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When Is the Honeymoon Over? National Hockey League Attendance, 1970­2003


  • John C. Leadley
  • Zenon X. Zygmont


This paper uses a Tobit analysis to test for the presence of a honeymoon effect for National Hockey League (NHL) arenas using pooled cross-section time series samples from 1970 to 2003. No previous NHL attendance demand or attendance-related study has tested for such an effect. We estimate that the opening of a new arena increases attendance demand 15 to 20 percent in the first years of operation, and that the honeymoon is over after five years. This is similar in magnitude and duration to the previously estimated effects for new facilities for Major League Baseball and National Basketball Association teams. For the period 1994­2003, when 21 new arenas were constructed, the honeymoon lengthened to eight years. Because many NHL arenas are subsidized, the honeymoon effect has public policy implications if revenue projections for a new arena overestimate the initial effect or ignore the decline over time.

Suggested Citation

  • John C. Leadley & Zenon X. Zygmont, 2006. "When Is the Honeymoon Over? National Hockey League Attendance, 1970­2003," Canadian Public Policy, University of Toronto Press, vol. 32(2), pages 213-232, June.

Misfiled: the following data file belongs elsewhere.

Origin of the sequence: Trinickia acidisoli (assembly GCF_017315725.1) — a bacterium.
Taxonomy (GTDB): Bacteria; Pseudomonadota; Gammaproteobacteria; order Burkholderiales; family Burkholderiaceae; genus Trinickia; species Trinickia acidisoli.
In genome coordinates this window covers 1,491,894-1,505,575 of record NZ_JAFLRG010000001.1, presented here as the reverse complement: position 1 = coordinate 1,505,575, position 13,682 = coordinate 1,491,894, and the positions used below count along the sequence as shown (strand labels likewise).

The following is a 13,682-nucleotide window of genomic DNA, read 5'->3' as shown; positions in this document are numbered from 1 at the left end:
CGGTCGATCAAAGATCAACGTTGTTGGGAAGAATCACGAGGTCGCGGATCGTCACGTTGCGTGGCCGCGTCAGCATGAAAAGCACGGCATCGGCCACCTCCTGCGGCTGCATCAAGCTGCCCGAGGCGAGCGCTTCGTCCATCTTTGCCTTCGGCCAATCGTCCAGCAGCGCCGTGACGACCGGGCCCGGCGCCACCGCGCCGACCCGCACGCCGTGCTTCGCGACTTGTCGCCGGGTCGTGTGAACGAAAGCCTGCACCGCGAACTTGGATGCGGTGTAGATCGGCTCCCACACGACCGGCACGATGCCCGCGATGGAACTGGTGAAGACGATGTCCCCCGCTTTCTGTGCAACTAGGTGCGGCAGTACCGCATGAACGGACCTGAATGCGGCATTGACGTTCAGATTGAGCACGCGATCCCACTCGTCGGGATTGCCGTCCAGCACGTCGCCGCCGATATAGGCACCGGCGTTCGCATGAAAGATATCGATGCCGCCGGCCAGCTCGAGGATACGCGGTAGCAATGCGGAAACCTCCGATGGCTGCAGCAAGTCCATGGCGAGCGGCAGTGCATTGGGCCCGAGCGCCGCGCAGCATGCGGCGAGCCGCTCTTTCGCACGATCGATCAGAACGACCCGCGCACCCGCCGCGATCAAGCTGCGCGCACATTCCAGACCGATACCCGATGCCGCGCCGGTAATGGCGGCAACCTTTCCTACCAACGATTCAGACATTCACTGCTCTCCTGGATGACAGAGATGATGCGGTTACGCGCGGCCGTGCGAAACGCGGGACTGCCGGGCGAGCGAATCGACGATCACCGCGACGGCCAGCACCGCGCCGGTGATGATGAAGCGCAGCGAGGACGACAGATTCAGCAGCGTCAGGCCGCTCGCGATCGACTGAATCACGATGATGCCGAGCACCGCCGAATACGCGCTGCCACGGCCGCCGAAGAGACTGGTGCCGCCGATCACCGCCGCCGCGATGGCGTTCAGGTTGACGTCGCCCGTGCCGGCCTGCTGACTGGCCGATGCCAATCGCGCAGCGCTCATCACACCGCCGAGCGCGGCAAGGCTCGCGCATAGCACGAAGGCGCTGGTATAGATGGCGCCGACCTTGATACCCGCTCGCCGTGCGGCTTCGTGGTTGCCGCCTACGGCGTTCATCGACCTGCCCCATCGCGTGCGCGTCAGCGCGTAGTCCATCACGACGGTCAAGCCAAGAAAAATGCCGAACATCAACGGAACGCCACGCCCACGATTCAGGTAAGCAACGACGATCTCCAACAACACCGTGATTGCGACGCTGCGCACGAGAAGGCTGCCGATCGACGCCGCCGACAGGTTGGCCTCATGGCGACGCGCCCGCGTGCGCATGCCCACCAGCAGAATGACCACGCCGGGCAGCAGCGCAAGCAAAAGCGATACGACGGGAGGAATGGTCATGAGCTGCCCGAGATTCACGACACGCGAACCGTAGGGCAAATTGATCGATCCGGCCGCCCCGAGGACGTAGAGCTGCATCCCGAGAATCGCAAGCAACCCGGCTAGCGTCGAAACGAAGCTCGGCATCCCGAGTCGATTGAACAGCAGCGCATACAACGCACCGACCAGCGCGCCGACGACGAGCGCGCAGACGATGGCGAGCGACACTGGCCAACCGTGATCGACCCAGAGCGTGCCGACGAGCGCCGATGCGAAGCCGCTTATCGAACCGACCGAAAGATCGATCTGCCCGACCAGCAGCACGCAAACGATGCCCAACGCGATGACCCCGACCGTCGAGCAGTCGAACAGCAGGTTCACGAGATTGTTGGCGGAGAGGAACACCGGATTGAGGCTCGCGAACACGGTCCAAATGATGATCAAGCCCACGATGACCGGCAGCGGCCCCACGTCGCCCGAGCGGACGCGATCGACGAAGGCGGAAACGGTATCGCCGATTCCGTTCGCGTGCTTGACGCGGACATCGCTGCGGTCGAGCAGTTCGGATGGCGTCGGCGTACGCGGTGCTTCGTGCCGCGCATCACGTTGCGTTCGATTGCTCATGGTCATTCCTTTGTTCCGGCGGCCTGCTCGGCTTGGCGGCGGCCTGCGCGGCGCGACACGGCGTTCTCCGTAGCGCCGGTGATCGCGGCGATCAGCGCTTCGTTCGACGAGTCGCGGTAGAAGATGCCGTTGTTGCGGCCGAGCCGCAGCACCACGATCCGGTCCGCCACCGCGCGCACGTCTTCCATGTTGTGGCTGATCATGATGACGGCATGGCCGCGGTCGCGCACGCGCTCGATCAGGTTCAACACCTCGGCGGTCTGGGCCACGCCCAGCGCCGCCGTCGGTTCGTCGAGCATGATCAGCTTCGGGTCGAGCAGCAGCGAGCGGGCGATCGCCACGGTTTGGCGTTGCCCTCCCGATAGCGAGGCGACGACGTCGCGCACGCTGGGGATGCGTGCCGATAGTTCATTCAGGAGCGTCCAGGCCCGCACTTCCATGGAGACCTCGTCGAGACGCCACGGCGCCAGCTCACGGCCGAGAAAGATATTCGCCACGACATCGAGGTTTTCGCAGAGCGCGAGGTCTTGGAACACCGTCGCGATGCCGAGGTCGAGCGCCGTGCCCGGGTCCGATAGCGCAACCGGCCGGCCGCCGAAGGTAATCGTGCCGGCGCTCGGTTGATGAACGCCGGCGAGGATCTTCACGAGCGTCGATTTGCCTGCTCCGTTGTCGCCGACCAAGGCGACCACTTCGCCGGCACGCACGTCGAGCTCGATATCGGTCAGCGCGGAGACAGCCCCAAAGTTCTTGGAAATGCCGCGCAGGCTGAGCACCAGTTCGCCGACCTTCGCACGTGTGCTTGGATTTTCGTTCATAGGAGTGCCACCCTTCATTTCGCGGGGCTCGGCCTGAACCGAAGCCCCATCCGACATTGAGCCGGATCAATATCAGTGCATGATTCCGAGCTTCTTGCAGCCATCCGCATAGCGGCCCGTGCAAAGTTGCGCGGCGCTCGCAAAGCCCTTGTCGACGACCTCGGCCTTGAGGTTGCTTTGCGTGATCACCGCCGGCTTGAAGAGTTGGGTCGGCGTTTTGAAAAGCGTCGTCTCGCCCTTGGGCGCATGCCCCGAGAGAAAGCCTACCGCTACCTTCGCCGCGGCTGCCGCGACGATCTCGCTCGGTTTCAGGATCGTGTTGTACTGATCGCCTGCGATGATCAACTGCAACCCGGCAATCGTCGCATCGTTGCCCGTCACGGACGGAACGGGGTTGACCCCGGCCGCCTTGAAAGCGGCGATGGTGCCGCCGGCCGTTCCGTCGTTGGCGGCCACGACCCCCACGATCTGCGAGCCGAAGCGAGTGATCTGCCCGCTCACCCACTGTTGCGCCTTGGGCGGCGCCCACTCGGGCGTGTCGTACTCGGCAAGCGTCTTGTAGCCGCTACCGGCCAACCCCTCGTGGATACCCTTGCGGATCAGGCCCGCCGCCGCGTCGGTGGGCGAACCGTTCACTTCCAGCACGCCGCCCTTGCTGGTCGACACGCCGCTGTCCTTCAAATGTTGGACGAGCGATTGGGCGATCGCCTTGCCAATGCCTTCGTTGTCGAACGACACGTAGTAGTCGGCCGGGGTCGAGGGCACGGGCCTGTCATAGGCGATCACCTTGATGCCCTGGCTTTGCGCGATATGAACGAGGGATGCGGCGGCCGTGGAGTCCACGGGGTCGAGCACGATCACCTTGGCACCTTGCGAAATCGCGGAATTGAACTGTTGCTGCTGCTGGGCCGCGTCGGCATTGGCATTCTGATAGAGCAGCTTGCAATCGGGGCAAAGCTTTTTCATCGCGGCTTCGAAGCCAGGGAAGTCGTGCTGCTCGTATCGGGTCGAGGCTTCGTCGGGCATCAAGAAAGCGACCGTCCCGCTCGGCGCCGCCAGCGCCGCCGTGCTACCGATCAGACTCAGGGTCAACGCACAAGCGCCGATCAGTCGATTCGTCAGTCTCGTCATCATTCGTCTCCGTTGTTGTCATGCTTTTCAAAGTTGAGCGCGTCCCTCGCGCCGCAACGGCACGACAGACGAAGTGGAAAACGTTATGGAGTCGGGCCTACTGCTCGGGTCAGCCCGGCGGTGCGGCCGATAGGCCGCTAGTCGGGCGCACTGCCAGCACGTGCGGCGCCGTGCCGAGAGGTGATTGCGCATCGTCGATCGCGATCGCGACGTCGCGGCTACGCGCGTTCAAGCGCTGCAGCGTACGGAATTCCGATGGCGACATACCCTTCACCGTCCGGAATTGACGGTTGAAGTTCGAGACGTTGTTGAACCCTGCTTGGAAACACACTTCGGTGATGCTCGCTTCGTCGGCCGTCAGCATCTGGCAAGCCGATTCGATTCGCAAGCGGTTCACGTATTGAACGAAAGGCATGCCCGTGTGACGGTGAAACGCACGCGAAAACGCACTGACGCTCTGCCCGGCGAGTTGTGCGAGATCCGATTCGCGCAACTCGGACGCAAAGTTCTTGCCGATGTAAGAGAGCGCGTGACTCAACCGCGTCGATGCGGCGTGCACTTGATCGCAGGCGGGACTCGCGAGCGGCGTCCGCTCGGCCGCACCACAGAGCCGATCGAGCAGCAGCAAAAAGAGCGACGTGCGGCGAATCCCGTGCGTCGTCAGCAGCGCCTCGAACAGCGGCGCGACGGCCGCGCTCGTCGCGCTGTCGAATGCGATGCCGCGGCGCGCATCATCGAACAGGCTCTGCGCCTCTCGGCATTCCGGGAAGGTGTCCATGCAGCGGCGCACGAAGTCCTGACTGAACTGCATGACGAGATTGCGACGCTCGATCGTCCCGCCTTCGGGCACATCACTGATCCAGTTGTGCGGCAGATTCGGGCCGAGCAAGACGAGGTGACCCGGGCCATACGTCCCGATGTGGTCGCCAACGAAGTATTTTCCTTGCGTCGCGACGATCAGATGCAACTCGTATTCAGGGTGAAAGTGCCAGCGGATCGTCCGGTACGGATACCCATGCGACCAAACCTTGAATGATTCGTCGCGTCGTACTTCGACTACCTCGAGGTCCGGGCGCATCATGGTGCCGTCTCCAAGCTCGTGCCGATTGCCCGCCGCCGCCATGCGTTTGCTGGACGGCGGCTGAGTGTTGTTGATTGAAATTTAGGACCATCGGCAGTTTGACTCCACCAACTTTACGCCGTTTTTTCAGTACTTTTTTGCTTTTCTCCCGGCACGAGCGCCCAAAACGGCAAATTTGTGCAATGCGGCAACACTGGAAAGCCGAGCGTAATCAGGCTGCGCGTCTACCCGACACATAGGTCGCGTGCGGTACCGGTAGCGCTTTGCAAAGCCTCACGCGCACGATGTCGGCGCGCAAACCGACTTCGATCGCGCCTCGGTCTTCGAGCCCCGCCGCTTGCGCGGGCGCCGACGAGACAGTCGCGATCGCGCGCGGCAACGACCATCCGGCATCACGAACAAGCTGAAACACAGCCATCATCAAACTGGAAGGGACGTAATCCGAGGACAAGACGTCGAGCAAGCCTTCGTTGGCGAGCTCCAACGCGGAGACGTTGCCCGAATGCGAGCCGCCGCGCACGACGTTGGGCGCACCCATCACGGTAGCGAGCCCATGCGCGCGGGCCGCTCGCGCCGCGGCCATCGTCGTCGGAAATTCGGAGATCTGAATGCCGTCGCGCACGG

• Handle: RePEc:cpp:issued:v:32:y:2006:i:2:p:213-232

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    References listed on IDEAS

    1. Dennis Coates & Brad R. Humphreys, 1999. "The growth effects of sport franchises, stadia, and arenas," Journal of Policy Analysis and Management, John Wiley & Sons, Ltd., vol. 18(4), pages 601-624.
    2. Leo Kahane & Stephen Shmanske, 1997. "Team roster turnover and attendance in major league baseball," Applied Economics, Taylor & Francis Journals, vol. 29(4), pages 425-431.
    3. McDonald, John F & Moffitt, Robert A, 1980. "The Uses of Tobit Analysis," The Review of Economics and Statistics, MIT Press, vol. 62(2), pages 318-321, May.
    4. Jones, J C H & Ferguson, D G, 1988. "Location and Survival in the National Hockey League," Journal of Industrial Economics, Wiley Blackwell, vol. 36(4), pages 443-457, June.
    5. Angelo Cocco & J. C. H. Jones, 1997. "On going south: the economics of survival and relocation of small market NHL franchises in Canada," Applied Economics, Taylor & Francis Journals, vol. 29(11), pages 1537-1552.
    6. Daniel, Rascher, 1999. "A Test of the Optimal Positive Production Network Externality in Major League Baseball," MPRA Paper 25832, University Library of Munich, Germany.
    7. Dennis W. Carlton & Alan S. Frankel & Elisabeth M. Landes, 2004. "The Control of Externalities in Sports Leagues: An Analysis of Restrictions in the National Hockey League," Journal of Political Economy, University of Chicago Press, vol. 112(S1), pages 268-288, February.
    8. Whitney, James D, 1988. "Winning Games versus Winning Championships: The Economics of Fan Interest and Team Performance," Economic Inquiry, Western Economic Association International, vol. 26(4), pages 703-724, October.
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    Cited by:

    1. Brian Mills & Rodney Fort, 2014. "League-Level Attendance And Outcome Uncertainty In U.S. Pro Sports Leagues," Economic Inquiry, Western Economic Association International, vol. 52(1), pages 205-218, January.
    2. Sung Il Hong & Michael Mondello & Dennis Coates, 2011. "An Examination of the Effects of the Recent Economic Crisis on Major League Baseball (MLB) Attendance Demand," Working Papers 1123, International Association of Sports Economists;North American Association of Sports Economists.

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